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I've got three cell phones and several other forms of identification in my pocket--business cards, driver's license, employer's ID card. Are they all likely to be destroyed in an accident?

I don't really want to wear identification on my body. How likely is it that everyone in the world needs that?
When I first saw this comment, I thought you were using the phone as ID. Do most people have a fingerprint lock or PIN on their phone?

(I'm always confused by those Reddit stories. "I was going through my SO's phone when I found evidence of an affair." The only person who could go through my phone is a hacker.)

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Originally Posted by FairyChatMom View Post
I just came back from picking up my glasses. The tech asked me my last name, then brought a tray from the back and said "Are you <first name>?" and I said yes. Then she gave me my glasses. Now the likelihood of someone trying to steal someone else's prescription eyewear is probably close to nil, but still, these suckers cost several hundred (to my insurance, not me.)

Of course, I have an honest face.
It's the glasses.
  #132  
Old 02-14-2020, 09:46 PM
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So maybe you don't need one but a lot of people should have one. As I previously stated, anyone who lives alone should have one; does police a fat lotta good if they know your address but not how to get in touch with next of kin. How many of your neighbors or cow-orkers (other than by HR looking into the files) know how to get it touch with any relative that doesn't live with you?

However, since you asked, just for S&G let's try this scenario - you're in a ride share this evening, an accident causes that vehicle to go off a bridge where it becomes submerged in the river below. The water shorts out all three of your cell phones rendering them unusable. Your short flight drop & subsequent impact dislodges your wallet. When the car is pulled from the water, the angle of extraction & the receding waters lodge is squarely under the middle of the front seat where it is missed by investigating officers on their first time thru the car. As luck would have it, you happened to have one of your business cards in your shirt pocket & your employee ID is still clipped to your belt; however, since it's a holiday weekend there's no one to contact until next Tuesday. You were relatively close to home; only 9 miles away but that happens to be the jurisdiction of the next town/county/state so when concerned relatives call the police in your town all the dots aren't connected to the John Doe lying in the morgue right away.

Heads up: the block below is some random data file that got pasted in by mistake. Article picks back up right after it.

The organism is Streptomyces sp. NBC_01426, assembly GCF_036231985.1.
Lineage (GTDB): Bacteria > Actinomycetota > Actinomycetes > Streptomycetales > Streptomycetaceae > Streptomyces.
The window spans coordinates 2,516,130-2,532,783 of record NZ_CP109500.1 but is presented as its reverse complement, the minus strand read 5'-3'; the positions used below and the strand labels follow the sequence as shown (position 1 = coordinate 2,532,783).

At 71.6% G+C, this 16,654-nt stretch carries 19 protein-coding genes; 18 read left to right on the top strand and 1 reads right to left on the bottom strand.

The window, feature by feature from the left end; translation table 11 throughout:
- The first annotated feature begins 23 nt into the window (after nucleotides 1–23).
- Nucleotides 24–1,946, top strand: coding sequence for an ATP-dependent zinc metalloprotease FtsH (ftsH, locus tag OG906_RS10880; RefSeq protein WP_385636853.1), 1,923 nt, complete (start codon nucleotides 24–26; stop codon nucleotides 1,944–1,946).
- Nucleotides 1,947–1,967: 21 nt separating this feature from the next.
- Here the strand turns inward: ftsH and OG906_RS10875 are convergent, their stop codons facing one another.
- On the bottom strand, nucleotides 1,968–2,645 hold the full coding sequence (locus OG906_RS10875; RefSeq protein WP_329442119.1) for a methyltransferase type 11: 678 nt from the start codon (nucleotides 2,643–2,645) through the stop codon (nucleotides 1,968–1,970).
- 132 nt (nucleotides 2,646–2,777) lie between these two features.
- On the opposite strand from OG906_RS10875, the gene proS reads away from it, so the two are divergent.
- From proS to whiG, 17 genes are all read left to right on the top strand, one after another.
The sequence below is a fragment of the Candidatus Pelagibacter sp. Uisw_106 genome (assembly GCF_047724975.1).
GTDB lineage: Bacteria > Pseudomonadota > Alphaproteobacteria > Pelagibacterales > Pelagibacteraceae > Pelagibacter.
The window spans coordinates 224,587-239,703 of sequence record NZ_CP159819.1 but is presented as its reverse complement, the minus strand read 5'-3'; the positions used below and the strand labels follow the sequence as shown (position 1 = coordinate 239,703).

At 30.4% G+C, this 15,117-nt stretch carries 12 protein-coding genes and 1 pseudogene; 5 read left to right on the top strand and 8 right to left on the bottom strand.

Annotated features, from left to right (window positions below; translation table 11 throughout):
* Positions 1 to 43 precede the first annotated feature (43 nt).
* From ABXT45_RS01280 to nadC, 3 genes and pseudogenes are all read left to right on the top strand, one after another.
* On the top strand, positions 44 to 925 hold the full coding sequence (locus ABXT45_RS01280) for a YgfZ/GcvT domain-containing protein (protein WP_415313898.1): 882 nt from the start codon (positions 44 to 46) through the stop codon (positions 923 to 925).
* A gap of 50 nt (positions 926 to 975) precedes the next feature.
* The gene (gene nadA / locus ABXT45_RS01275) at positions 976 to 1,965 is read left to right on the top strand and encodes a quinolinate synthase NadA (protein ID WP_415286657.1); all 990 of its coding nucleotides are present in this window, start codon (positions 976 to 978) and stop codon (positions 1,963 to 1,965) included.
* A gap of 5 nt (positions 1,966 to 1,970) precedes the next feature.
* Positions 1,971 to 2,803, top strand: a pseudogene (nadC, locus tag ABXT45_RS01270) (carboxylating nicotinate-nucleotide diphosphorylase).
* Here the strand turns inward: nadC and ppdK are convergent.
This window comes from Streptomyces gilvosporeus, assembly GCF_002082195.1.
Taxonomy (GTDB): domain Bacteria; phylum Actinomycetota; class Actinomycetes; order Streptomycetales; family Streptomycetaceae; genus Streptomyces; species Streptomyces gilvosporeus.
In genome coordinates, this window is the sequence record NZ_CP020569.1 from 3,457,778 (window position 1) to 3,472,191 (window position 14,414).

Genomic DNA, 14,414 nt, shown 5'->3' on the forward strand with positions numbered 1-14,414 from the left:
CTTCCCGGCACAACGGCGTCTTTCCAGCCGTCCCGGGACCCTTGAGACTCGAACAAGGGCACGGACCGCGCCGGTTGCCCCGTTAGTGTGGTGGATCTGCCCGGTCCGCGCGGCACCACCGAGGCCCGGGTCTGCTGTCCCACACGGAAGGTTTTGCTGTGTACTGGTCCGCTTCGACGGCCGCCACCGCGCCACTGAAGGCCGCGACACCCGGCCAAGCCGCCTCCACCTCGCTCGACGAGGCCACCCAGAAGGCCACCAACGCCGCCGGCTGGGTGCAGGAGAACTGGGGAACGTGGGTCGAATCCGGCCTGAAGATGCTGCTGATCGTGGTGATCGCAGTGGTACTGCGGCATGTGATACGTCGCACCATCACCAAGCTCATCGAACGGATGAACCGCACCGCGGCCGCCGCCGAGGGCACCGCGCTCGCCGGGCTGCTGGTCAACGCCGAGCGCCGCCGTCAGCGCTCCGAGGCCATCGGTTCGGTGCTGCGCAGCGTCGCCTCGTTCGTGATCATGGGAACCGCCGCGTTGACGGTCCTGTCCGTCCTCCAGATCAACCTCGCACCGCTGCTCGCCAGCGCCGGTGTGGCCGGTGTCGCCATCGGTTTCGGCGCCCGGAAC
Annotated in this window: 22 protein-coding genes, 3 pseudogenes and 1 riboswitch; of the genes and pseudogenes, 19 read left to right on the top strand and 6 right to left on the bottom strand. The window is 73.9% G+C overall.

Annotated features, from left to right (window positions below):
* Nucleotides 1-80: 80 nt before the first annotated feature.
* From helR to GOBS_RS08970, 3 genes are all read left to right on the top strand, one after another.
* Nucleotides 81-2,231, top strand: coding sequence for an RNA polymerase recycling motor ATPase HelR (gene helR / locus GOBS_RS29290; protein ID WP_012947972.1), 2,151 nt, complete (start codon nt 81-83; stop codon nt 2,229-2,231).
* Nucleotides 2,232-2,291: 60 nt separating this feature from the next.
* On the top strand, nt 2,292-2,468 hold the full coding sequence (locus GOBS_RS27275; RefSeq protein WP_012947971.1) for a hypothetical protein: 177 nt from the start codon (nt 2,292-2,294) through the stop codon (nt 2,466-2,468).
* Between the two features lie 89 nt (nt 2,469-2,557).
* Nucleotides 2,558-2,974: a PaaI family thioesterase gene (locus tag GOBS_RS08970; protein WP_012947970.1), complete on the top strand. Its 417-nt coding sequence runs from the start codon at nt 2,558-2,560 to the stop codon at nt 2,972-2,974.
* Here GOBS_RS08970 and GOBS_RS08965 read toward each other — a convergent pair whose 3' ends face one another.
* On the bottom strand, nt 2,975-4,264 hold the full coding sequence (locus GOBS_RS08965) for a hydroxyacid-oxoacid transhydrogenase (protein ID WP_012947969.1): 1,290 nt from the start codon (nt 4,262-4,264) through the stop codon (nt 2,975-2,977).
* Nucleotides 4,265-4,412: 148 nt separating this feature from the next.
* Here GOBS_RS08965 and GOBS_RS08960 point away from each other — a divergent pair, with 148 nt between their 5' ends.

Okay. Do you suppose this scenario is likely enough that itís worth planning for?
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  #133  
Old 02-14-2020, 10:55 PM
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When I go for a run, I don't carry id. Basically I do any other time. Ms. P will go out without id occasionally.
  #134  
Old 02-15-2020, 12:55 PM
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It's liberating to recognize the privilege and exercise it.
You realize "privilege" means most people don't have it as good as you do ... right?

If you live somewhere so safe, so lacking in crime, that you never lock your doors at all, then that is DEEPLY privileged.

Goody gumdrops for you and all, but you sound all high & mighty instead of grateful, like we plebians carrying around keys and ID just haven't thought of any better options and are too stupid to imagine one. Re-read the early post towards the start of this thread, about being large, black, and male while living in America & the subsequent need to carry ID just to take out the trash.

Be humble & grateful for your privileges, instead of rubbing people's noses in them.
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  #135  
Old 02-15-2020, 05:44 PM
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Almost never, but once in awhile I might not have it on me if I'm walking the dog or going out for a local hike.
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  #136  
Old 02-15-2020, 07:37 PM
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Originally Posted by Acsenray View Post
Okay. Do you suppose this scenario is likely enough that itís worth planning for?
I wouldn't exactly call it a everyday occurrence but it's hardly unheard of around here either. It depends if you want your relatives to know you're in the hospital or morgue right away or in a few days?
  #137  
Old 02-15-2020, 09:25 PM
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Originally Posted by Spiderman View Post
I wouldn't exactly call it a everyday occurrence but it's hardly unheard of around here either. It depends if you want your relatives to know you're in the hospital or morgue right away or in a few days?
It matters to me how likely this scenario is. I’m not willing to take the trouble to prepare for a situation that is extremely unlikely to inconvenience my surviving relatives. In the extremely unlikely circumstance that I find myself being dead in this manner, I can live with my relatives having to worry over my fate for a couple of days. They’ll have quite a story to tell afterwards.

It makes sense that we mandate the wearing of dog tags for folk we are sending into battle. Generally speaking, the rest of us don’t wake up every morning in a war zone.
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Last edited by Acsenray; 02-15-2020 at 09:29 PM.
  #138  
Old 02-16-2020, 03:07 PM
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Outside of a few narrow circumstances like at the beach/pool or camping, I always have ID and currency on me when away from home. And even then, those items are nearby in the car or hotel room or whatever.